Discussion

The present study provides psychophysical evidence for a robust repetition priming effect within the conceptual network even if the retention interval between first and second stimulus encounter is extended to 3 days. The functional imaging data showed a reduction of task-related functional imaging activations within the left inferior and middle frontal gyri for the comparison of repeated versus novel word stimuli.

The bilateral temporo-frontal network for abstract/concrete decisions revealed by the fast event-related fMRI design used in the present study is consistent with prior reports (McDermott et al. 2003; Binder et al. 2003; Damasio et al. 2004; Binder et al. 2005), which mainly assigned the temporal and inferior frontal activations to conceptual processing and lexical retrieval and the middle and superior frontal activations to more abstract semantic representations as well as task monitoring and response selection (Badre and Wagner 2004). The right hemispheric frontal and bilateral temporal activations showed no differential response to stimulus repetition at the chosen threshold level, indicating a great overlap of neuronal networks subserving early word processing and task monitoring for known and unknown words.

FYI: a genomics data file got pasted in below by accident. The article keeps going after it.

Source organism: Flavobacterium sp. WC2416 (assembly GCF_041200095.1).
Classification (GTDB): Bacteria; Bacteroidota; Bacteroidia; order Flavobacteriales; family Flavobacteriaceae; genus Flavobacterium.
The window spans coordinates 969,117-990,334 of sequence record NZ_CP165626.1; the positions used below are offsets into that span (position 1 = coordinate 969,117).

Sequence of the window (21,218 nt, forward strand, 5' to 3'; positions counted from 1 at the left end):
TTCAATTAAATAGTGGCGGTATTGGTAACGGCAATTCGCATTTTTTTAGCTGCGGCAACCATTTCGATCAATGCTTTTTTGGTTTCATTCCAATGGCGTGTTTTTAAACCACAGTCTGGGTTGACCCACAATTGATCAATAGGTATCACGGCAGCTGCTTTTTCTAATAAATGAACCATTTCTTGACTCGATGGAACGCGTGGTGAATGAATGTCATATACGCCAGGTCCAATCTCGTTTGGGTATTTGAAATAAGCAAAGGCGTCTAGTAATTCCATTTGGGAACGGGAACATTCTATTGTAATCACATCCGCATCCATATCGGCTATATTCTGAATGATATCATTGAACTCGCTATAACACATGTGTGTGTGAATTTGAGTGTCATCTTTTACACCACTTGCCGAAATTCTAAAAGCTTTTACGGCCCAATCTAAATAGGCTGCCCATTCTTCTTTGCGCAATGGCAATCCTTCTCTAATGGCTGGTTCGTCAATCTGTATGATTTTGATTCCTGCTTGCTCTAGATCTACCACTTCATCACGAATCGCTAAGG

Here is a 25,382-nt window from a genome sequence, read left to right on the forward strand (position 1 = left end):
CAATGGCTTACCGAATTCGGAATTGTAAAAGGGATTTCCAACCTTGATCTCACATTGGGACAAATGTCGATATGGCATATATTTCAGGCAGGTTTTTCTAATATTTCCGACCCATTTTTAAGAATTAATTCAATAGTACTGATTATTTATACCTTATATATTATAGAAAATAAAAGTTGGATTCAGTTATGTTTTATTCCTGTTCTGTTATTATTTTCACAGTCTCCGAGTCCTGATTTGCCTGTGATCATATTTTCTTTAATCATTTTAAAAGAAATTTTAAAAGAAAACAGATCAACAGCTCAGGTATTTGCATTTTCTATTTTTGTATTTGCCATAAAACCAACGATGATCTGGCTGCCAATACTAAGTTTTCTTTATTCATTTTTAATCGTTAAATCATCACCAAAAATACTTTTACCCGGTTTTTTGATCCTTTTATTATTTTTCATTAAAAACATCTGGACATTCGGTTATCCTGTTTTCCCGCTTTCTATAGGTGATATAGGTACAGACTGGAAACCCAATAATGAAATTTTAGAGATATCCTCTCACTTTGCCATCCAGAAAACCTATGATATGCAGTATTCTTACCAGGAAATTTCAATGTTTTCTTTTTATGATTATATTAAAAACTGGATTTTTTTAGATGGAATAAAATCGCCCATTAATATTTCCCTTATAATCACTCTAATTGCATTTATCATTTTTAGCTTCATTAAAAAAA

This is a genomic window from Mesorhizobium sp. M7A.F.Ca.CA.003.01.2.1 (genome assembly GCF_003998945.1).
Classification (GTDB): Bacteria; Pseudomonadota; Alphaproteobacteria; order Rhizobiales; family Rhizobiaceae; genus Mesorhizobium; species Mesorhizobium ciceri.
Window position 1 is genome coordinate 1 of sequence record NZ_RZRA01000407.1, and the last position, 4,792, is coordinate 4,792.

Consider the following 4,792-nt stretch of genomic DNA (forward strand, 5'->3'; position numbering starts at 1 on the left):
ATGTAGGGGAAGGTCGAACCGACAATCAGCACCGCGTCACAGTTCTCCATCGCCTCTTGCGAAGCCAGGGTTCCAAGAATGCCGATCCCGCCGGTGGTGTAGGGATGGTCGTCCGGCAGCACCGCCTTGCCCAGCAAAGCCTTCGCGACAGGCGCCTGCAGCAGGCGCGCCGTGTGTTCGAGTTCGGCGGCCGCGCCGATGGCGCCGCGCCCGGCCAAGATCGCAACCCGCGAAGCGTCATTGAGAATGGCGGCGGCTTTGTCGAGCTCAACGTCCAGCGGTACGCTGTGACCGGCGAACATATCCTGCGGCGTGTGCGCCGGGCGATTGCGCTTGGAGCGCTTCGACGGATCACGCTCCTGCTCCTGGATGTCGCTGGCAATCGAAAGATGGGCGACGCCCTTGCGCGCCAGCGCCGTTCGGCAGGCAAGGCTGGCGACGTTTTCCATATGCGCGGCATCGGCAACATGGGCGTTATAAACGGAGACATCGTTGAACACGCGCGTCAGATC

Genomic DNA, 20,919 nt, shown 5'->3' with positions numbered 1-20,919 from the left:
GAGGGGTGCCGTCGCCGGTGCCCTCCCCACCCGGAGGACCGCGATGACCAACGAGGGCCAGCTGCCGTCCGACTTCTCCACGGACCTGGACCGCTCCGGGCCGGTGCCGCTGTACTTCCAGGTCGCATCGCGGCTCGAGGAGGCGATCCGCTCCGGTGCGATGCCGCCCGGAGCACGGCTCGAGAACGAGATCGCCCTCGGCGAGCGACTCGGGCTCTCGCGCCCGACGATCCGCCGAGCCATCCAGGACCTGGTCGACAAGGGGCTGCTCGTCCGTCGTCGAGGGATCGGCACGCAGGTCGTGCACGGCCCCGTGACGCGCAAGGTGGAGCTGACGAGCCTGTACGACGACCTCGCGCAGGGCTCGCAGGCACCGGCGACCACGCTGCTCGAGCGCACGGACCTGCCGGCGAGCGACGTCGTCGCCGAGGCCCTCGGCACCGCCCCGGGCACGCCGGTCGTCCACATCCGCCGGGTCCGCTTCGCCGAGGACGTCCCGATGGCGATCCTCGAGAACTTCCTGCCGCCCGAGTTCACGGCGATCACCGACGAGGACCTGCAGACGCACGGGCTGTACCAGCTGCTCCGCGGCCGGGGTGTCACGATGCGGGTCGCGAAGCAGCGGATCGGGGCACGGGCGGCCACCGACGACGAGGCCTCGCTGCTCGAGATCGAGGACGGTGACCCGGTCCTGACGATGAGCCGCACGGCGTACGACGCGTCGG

The regions which exhibited a repetition suppression in the present study were situated within the left frontal lobe. We found three distinguishable clusters of fMRI activation showing a greater activation for novel versus repeated words, two in the LIPC in the orbital part (BA47) and in the pars triangularis of the inferior frontal gyrus (BA45), the third more dorsal in the caudal part of the middle frontal gyrus (BA9), all of which have been related to semantic priming in previous studies investigating implicit memory processes within one experimental session (Demb et al. 1995; Wagner et al. 2000; Donaldson et al. 2001; Rissman et al. 2003; Copland et al. 2003). The peak coordinates of the clusters showing a repetition suppression in the present study are situated within areas reported in three previous fMRI priming studies which also used abstract/concrete decision tasks yet with a retention interval of seconds or minutes (Demb et al. 1995; Wagner et al. 2000; Donaldson et al. 2001). Thus comparison of previous reports with the results of the present study indicates that the repetition suppression found in the present study is very similar to the effect found in previous semantic priming studies using short lags. This supports the notion that short-term and long-term priming in a semantic task have similar mechanisms on the neural level. Furthermore, the present study showed that long-lasting implicit memory effects cannot only be found in the occipital, sensory network but also in the frontal network, where stimuli from different modalities converge, involving many different cognitive processes. Thus long-term priming seems to be a very stable phenomenon which also modulates neuronal responses in regions, which are not only involved in the task which is tested, but in many other cognitive processes which are not directly related.